1. As to overleveraging, that is not peculiarly a media conglomerate phenomenon, although media conglomerates are among the leading examples. Overleveraging as such is not a drain on the real resources of the economy. It transfers wealth from one group of investors to another. Of course, investment bankers and lawyers extract a considerable toll along the way, but they have mouths to feed also. I suppose that the devotion of so much talent to arranging these deals is a waste, but the point is probably not that there's so much talent, as that it is paid so much. The other efficiency consequences of overleveraging and conglomerating are less clear. The acclaimed synergies have not appeared, but neither are the inefficiencies obvious. Byron considers reduction of staff a sign of inefficiency or waste. I don't.
       2. The march of technology is inexorably increasing the number of sources of information available to everyone, and conglomeration is only a trivial obstacle to that. This may not seem so obvious to you younger fellows who do not remember when people had to wait for the newsboys coming down the street selling extras before they learned the outcome of the Dempsey-Tunney fight.
       3. With the possible exception of movies, there is no form of creative expression that will not more readily find an audience today than ever before. If there were another James Joyce, he would have no trouble finding a publisher for Ulysses, and there is no self-designated art that will not find a prominent gallery. Movies may be an exception, partly because production and distribution costs are so high, but this problem would exist if all the studios were owned by washing-machine companies rather than by other media companies.
       4. We have been given some examples of self-dealing--where one division of a conglomerate either concealed or advertised something for the advantage of another division--but these examples seem trivial or ineffective. I agree that it is an advantage not to have to see Ted Turner and Jane Fonda at the World Series, but now we have to see the so-called "stars" of Fox sitcoms.
       5. The media are, after all, media. They are a transmission mechanism, and they are a pretty efficient and open mechanism. What controls the outcomes is the quality of what is put in at the beginning and the quality and capacity of the receptors at the end. I think that what is being put in--and I confine myself here to the reporting and explanation of news--is better that it has ever been before. In the field that I know something about--economics--coverage in newspapers, magazines, and even TV, is enormously better than in the past. Before World War II there was no economics reporting, but only business or financial reporting. The whole field has developed greatly. I think the same is true of science news. I am not happy with economics reporting. For example, this whole campaign has been filled with misleading statements about economics that the press should have exposed but did not. But still, it's much better than it was.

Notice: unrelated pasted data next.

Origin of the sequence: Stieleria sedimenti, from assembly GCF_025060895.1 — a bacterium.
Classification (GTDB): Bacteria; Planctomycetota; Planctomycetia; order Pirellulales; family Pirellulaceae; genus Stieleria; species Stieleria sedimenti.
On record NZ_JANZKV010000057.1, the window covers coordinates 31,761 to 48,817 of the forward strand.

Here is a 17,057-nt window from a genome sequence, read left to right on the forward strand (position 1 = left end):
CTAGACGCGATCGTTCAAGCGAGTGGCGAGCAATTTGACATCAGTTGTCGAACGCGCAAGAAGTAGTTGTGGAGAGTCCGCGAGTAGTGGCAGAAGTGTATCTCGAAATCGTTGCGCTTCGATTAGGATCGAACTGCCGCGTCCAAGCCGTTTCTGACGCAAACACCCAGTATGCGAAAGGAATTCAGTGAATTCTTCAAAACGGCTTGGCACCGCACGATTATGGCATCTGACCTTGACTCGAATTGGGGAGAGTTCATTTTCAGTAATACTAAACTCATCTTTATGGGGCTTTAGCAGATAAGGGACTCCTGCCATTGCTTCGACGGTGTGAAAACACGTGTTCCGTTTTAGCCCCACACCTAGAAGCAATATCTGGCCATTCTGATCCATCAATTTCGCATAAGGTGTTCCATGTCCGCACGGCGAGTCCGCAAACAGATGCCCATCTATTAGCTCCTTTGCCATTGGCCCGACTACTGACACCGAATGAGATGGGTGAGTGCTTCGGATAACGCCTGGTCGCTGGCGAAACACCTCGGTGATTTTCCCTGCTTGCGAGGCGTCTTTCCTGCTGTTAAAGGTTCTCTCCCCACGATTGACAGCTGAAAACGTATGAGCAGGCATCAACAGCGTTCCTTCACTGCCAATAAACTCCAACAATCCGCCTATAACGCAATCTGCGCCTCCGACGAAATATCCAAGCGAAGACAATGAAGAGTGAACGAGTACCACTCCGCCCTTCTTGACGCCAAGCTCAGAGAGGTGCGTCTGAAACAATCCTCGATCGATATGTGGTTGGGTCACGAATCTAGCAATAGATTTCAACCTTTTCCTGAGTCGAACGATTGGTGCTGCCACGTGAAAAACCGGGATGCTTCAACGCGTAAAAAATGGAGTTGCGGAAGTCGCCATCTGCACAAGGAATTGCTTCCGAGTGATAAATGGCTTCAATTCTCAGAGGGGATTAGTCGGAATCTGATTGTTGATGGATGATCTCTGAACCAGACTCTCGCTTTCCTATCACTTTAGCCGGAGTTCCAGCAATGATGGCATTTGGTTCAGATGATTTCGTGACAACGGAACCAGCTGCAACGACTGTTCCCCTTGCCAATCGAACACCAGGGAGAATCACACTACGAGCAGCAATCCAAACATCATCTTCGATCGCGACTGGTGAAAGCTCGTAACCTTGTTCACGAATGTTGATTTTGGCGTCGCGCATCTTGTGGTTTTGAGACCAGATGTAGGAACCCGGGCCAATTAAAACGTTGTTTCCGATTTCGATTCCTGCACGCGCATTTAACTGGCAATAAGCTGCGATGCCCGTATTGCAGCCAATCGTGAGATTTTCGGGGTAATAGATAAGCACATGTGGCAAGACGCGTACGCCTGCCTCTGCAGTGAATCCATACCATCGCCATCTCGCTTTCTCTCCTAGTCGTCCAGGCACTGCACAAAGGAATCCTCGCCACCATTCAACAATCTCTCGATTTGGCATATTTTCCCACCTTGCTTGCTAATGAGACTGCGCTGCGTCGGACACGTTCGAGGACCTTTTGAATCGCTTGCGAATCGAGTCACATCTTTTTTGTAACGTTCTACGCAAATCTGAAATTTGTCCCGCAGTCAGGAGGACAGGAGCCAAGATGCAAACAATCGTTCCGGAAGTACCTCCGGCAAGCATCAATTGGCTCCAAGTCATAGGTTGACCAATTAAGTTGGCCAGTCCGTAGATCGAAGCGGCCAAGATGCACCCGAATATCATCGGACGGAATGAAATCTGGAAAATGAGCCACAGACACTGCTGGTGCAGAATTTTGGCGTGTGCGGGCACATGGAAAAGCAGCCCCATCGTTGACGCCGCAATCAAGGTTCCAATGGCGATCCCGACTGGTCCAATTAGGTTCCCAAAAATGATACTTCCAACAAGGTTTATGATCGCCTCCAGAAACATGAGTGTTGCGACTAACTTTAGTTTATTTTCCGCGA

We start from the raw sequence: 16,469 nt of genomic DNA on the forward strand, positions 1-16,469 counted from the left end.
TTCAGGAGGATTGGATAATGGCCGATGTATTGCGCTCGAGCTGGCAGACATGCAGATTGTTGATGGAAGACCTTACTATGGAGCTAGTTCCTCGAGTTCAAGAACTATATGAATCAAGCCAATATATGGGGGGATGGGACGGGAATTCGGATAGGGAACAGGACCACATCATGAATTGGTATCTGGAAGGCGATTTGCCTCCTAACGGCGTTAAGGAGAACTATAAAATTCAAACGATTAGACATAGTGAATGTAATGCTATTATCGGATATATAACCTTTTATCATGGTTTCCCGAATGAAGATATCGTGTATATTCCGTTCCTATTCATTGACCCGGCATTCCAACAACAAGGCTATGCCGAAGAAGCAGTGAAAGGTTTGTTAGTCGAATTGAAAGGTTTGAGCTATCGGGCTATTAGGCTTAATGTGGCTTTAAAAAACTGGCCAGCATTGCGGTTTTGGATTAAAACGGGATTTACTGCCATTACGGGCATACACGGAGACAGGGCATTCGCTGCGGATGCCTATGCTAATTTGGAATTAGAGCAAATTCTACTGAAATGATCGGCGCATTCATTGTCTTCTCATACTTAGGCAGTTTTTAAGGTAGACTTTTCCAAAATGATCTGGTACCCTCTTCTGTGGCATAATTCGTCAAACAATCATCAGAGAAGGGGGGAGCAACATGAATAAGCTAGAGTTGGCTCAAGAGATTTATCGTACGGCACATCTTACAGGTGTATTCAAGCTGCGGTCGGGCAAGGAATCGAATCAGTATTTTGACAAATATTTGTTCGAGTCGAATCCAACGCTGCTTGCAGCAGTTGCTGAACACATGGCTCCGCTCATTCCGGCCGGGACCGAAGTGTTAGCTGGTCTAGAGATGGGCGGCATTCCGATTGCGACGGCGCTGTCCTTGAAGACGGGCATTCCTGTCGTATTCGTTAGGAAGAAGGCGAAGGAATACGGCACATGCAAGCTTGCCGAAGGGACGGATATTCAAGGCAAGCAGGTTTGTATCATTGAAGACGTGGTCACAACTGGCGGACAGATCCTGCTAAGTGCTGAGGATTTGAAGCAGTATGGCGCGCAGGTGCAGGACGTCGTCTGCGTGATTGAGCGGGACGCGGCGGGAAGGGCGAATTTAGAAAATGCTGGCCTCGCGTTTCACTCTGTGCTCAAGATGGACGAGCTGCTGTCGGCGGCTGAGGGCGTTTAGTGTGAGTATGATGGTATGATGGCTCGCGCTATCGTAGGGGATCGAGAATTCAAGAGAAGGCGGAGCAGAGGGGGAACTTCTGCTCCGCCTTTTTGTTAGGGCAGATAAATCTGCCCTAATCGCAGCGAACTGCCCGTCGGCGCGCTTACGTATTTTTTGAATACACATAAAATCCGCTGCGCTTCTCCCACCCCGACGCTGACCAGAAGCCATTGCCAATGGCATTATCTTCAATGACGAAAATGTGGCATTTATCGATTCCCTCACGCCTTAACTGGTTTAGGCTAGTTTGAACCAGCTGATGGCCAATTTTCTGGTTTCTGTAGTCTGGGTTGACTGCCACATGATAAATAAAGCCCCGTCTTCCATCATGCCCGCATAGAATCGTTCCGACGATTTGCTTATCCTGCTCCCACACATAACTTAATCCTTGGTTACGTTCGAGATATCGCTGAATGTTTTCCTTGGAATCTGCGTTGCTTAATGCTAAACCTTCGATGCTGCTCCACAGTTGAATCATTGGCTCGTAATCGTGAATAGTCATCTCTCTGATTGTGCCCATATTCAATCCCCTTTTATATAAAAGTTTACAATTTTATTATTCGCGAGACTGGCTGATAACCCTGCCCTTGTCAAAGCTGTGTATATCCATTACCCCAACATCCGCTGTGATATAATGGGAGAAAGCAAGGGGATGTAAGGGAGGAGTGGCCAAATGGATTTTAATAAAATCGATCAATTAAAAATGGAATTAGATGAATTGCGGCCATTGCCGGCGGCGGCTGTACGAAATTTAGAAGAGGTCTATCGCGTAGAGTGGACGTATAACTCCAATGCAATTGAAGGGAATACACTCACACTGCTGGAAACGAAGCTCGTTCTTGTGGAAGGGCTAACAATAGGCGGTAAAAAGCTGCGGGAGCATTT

6. I think there is a real problem with the receptors, us. I didn't mean my quip about the limitation of brain channels to be elitist. I just don't know who can absorb and make anything of the information the ordinary citizen is supposed to deal with. I take three daily newspapers, and I have reached the point where I only look for the names of my friends--in the obituaries or on the op-ed page--do the crossword puzzle, and read a further analysis of the ball game I watched the night before. Everything else is too baffling. When I see the words "Bosnia" or "campaign finance reform" or "affirmative action," my eyes glaze over. It's all too difficult. The media may be trying to pump too much information into too small a bottle. I don't know what to do about that. But I'm only the moderator; I don't have to know.

Jack Shafer
3:01 p.m.  Thursday  10/24/96 

       Having already been called "nuts" and "ignorant" by Andrew Schwartzman, may I request a Trifecta? The insult that really gets me hot is "chowderhead."
       None of the committee members have contested my pronouncement that the media is better today than it has ever been--this despite the ongoing consolidation, despite vertical integration, despite monstrous debt loads, despite network ownership by defense contractors, despite the fact that Christopher Byron stopped working at New York after Kurt Andersen started working there, despite the conspicuous Canadian (!) ownership of American publications, despite the successes of Rush Limbaugh and Oprah Winfrey, despite Disney's banishing of Jim Hightower and Bob Grant, despite Joe Klein's million-dollar lies, and despite the existence of Fairness and Accuracy in Reporting, the media does an OK job of, as our moderator put it, protecting the public interest. Not great, but OK.
       But if I'm wrong, if the conglomerated media barks like a dog and needs reform, then I'd love to hear what sort of remedies my epistolary partners have in mind. Antitrust divestitures? Content controls? Reallocation of currently used spectrum? A return to the 5-5-5 ownership rules for AM, FM, and TV license holders? A government-financed press? Compulsory ombudsmen? A Ministry of Information? Must-carry rules for populists who don't have a billion dollars in the bank?